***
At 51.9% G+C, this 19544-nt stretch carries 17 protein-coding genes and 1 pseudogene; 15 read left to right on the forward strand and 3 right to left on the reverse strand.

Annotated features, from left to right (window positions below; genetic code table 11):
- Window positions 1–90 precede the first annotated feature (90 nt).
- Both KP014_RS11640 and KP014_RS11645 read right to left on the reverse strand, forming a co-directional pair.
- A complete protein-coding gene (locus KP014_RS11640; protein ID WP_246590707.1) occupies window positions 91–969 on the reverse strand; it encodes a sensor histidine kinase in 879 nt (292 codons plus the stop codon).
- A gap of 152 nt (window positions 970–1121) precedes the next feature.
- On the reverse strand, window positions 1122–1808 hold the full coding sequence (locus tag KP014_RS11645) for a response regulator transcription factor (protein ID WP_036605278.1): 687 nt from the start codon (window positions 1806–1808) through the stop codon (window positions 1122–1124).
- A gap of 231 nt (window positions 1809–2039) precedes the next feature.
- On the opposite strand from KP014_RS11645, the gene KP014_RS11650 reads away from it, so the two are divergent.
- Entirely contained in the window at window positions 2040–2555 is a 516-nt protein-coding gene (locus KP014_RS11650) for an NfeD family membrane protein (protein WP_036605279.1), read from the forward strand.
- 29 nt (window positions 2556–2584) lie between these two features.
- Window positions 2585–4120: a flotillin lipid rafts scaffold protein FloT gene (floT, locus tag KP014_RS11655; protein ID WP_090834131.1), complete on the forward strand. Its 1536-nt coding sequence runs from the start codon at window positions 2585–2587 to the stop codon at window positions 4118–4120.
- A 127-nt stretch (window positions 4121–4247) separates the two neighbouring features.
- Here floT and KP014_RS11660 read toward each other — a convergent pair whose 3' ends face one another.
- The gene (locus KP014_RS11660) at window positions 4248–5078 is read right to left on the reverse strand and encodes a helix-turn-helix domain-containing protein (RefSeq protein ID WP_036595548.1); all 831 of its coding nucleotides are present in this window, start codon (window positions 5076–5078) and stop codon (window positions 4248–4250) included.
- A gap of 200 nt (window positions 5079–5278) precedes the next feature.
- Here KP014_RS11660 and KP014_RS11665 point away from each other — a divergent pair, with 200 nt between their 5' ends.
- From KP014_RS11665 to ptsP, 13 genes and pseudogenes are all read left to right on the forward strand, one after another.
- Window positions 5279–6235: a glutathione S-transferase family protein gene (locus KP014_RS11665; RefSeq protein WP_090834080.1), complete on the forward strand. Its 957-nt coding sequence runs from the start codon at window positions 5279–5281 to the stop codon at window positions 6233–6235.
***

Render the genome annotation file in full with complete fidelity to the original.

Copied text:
At 51.9% G+C, this 19544-nt stretch carries 17 protein-coding genes and 1 pseudogene; 15 read left to right on the forward strand and 3 right to left on the reverse strand.

Annotated features, from left to right (window positions below; genetic code table 11):
- Window positions 1–90 precede the first annotated feature (90 nt).
- Both KP014_RS11640 and KP014_RS11645 read right to left on the reverse strand, forming a co-directional pair.
- A complete protein-coding gene (locus KP014_RS11640; protein ID WP_246590707.1) occupies window positions 91–969 on the reverse strand; it encodes a sensor histidine kinase in 879 nt (292 codons plus the stop codon).
- A gap of 152 nt (window positions 970–1121) precedes the next feature.
- On the reverse strand, window positions 1122–1808 hold the full coding sequence (locus tag KP014_RS11645) for a response regulator transcription factor (protein ID WP_036605278.1): 687 nt from the start codon (window positions 1806–1808) through the stop codon (window positions 1122–1124).
- A gap of 231 nt (window positions 1809–2039) precedes the next feature.
- On the opposite strand from KP014_RS11645, the gene KP014_RS11650 reads away from it, so the two are divergent.
- Entirely contained in the window at window positions 2040–2555 is a 516-nt protein-coding gene (locus KP014_RS11650) for an NfeD family membrane protein (protein WP_036605279.1), read from the forward strand.
- 29 nt (window positions 2556–2584) lie between these two features.
- Window positions 2585–4120: a flotillin lipid rafts scaffold protein FloT gene (floT, locus tag KP014_RS11655; protein ID WP_090834131.1), complete on the forward strand. Its 1536-nt coding sequence runs from the start codon at window positions 2585–2587 to the stop codon at window positions 4118–4120.
- A 127-nt stretch (window positions 4121–4247) separates the two neighbouring features.
- Here floT and KP014_RS11660 read toward each other — a convergent pair whose 3' ends face one another.
- The gene (locus KP014_RS11660) at window positions 4248–5078 is read right to left on the reverse strand and encodes a helix-turn-helix domain-containing protein (RefSeq protein ID WP_036595548.1); all 831 of its coding nucleotides are present in this window, start codon (window positions 5076–5078) and stop codon (window positions 4248–4250) included.
- A gap of 200 nt (window positions 5079–5278) precedes the next feature.
- Here KP014_RS11660 and KP014_RS11665 point away from each other — a divergent pair, with 200 nt between their 5' ends.
- From KP014_RS11665 to ptsP, 13 genes and pseudogenes are all read left to right on the forward strand, one after another.
- Window positions 5279–6235: a glutathione S-transferase family protein gene (locus KP014_RS11665; RefSeq protein WP_090834080.1), complete on the forward strand. Its 957-nt coding sequence runs from the start codon at window positions 5279–5281 to the stop codon at window positions 6233–6235.